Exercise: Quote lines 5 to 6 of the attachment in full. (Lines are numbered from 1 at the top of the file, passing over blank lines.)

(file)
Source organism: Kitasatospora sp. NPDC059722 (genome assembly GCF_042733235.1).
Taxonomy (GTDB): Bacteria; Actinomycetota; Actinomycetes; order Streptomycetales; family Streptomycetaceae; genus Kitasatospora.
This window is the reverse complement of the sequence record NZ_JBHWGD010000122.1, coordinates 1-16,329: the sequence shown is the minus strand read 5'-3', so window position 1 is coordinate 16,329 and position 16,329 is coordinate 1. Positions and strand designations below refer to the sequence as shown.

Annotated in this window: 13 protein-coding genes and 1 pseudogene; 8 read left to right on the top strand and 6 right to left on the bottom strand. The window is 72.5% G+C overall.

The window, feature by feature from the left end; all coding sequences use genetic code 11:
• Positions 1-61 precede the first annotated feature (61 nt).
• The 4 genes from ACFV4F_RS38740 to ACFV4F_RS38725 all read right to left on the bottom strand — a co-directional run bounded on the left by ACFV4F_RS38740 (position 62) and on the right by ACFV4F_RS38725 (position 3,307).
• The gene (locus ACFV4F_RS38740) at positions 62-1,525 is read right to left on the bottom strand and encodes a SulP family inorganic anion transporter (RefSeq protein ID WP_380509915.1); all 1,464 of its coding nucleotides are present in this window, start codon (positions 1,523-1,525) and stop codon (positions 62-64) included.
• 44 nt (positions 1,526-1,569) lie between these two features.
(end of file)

The window, feature by feature from the left end; all coding sequences use genetic code 11:
• Positions 1-61 precede the first annotated feature (61 nt).